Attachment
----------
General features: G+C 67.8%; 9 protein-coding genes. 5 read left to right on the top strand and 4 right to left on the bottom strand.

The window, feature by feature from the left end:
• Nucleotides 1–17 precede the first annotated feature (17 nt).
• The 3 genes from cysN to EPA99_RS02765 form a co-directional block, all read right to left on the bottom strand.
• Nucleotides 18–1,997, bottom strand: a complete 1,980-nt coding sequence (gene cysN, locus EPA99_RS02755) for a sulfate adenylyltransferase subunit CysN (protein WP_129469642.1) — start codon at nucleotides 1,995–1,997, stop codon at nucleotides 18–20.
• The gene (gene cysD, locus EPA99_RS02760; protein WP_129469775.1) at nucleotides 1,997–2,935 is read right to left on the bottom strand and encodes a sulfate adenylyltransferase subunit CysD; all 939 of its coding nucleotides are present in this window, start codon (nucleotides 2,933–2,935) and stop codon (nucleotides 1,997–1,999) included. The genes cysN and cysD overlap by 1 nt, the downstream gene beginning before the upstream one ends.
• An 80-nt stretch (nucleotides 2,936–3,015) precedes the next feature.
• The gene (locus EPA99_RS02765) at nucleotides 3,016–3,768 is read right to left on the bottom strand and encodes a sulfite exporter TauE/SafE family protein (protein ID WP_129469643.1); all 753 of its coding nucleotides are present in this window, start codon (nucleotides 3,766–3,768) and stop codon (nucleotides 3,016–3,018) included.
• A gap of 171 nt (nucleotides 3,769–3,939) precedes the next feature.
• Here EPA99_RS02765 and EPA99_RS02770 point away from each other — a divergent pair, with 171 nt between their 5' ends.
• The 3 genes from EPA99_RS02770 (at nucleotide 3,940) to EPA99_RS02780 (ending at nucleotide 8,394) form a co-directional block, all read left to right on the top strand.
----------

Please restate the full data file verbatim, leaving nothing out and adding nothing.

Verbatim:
General features: G+C 67.8%; 9 protein-coding genes. 5 read left to right on the top strand and 4 right to left on the bottom strand.

The window, feature by feature from the left end:
• Nucleotides 1–17 precede the first annotated feature (17 nt).
• The 3 genes from cysN to EPA99_RS02765 form a co-directional block, all read right to left on the bottom strand.
• Nucleotides 18–1,997, bottom strand: a complete 1,980-nt coding sequence (gene cysN, locus EPA99_RS02755) for a sulfate adenylyltransferase subunit CysN (protein WP_129469642.1) — start codon at nucleotides 1,995–1,997, stop codon at nucleotides 18–20.
• The gene (gene cysD, locus EPA99_RS02760; protein WP_129469775.1) at nucleotides 1,997–2,935 is read right to left on the bottom strand and encodes a sulfate adenylyltransferase subunit CysD; all 939 of its coding nucleotides are present in this window, start codon (nucleotides 2,933–2,935) and stop codon (nucleotides 1,997–1,999) included. The genes cysN and cysD overlap by 1 nt, the downstream gene beginning before the upstream one ends.
• An 80-nt stretch (nucleotides 2,936–3,015) precedes the next feature.
• The gene (locus EPA99_RS02765) at nucleotides 3,016–3,768 is read right to left on the bottom strand and encodes a sulfite exporter TauE/SafE family protein (protein ID WP_129469643.1); all 753 of its coding nucleotides are present in this window, start codon (nucleotides 3,766–3,768) and stop codon (nucleotides 3,016–3,018) included.
• A gap of 171 nt (nucleotides 3,769–3,939) precedes the next feature.
• Here EPA99_RS02765 and EPA99_RS02770 point away from each other — a divergent pair, with 171 nt between their 5' ends.
• The 3 genes from EPA99_RS02770 (at nucleotide 3,940) to EPA99_RS02780 (ending at nucleotide 8,394) form a co-directional block, all read left to right on the top strand.